Asphalt Driveways

Like gravel, asphalt is an economical driveway surface choice, although price may fluctuate due to the material being an oil-based product. A properly installed asphalt driveway will act similar to a concrete surface, but at a lower cost. Additionally, because asphalt is a petroleum product, it is flexible which makes it less susceptible to fluctuating Midwest temperatures and climate conditions. The following pros & cons will help you determine if asphalt is the right choice for you:


  1. Economical option. Homeowners appreciate the sleek appearance of an asphalt-paved driveway at a lower cost than concrete or paver surfaces.
  2. Flexible in extreme climate conditions. Asphalt driveways typically cost $2 - $5 per sq foot to install - more than gravel, but much less than many other options.
  3. Long lifespan. With proper maintenance, an asphalt driveway will last anywhere from 12 – 35 years depending on installation, climate, usage and other factors. Like most elements of your home, the better you take care of it, the longer it will last.


  1. Style limitations. If style and color are a major consideration for your exterior landscape, an asphalt-paved driveway will present certain limitations. Although it compliments the color and tone of most homes, black is the only option available for asphalt applications.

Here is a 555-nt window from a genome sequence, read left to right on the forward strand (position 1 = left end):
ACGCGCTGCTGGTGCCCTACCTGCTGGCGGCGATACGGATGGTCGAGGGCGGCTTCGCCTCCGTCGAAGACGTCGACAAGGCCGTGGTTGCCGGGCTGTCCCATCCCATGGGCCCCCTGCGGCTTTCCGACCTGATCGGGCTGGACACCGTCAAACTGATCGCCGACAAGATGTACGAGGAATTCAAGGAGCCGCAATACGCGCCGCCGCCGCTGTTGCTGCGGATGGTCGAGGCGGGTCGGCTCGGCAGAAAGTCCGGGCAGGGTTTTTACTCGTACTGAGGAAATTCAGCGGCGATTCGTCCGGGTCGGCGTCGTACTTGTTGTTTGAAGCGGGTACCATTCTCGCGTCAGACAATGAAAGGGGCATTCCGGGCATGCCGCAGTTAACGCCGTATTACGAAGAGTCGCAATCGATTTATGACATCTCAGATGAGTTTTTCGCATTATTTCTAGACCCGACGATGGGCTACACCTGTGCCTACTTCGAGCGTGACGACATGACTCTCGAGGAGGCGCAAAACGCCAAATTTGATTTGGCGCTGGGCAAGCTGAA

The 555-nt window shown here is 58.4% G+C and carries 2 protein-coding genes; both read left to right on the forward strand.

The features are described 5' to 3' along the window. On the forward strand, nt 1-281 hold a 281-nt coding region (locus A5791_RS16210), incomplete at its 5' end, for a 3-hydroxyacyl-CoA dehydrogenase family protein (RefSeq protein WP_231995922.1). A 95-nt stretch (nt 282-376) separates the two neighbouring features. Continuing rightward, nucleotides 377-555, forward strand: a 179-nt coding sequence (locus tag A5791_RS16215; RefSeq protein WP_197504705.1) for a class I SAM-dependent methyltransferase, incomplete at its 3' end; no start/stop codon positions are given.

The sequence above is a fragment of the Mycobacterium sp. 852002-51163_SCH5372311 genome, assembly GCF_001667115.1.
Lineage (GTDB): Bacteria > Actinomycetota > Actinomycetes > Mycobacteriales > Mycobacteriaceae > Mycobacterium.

2. Required maintenance. It is recommended that a homeowner clean their driveway with a broom and power washer at least two times a year to remove dirt and debris. Seal coating of the pavement is required every two to five years and cracks and holes should be repaired as soon as possible.
  3. Can be damaged during extreme heat. Homes located in warm climates may be susceptible to driveway damage caused by fluctuation in temperature – particularly extreme heat. When asphalt heats, it can become pliable and soft which causes indentations and marks.

How to Repair Asphalt Pavement Over a Culvert

Posted by Jim May on Aug 12, 2014

In both residential and commercial paving projects, there are cases where paving over a culvert takes place. A culvert is a structure that allows water to flow under a road, railroad, or driveway. Culverts may be used to form a bridge-like structure to carry traffic, and come in many sizes and shapes including round, elliptical, flat-bottomed, pear-shaped, and box-like constructions.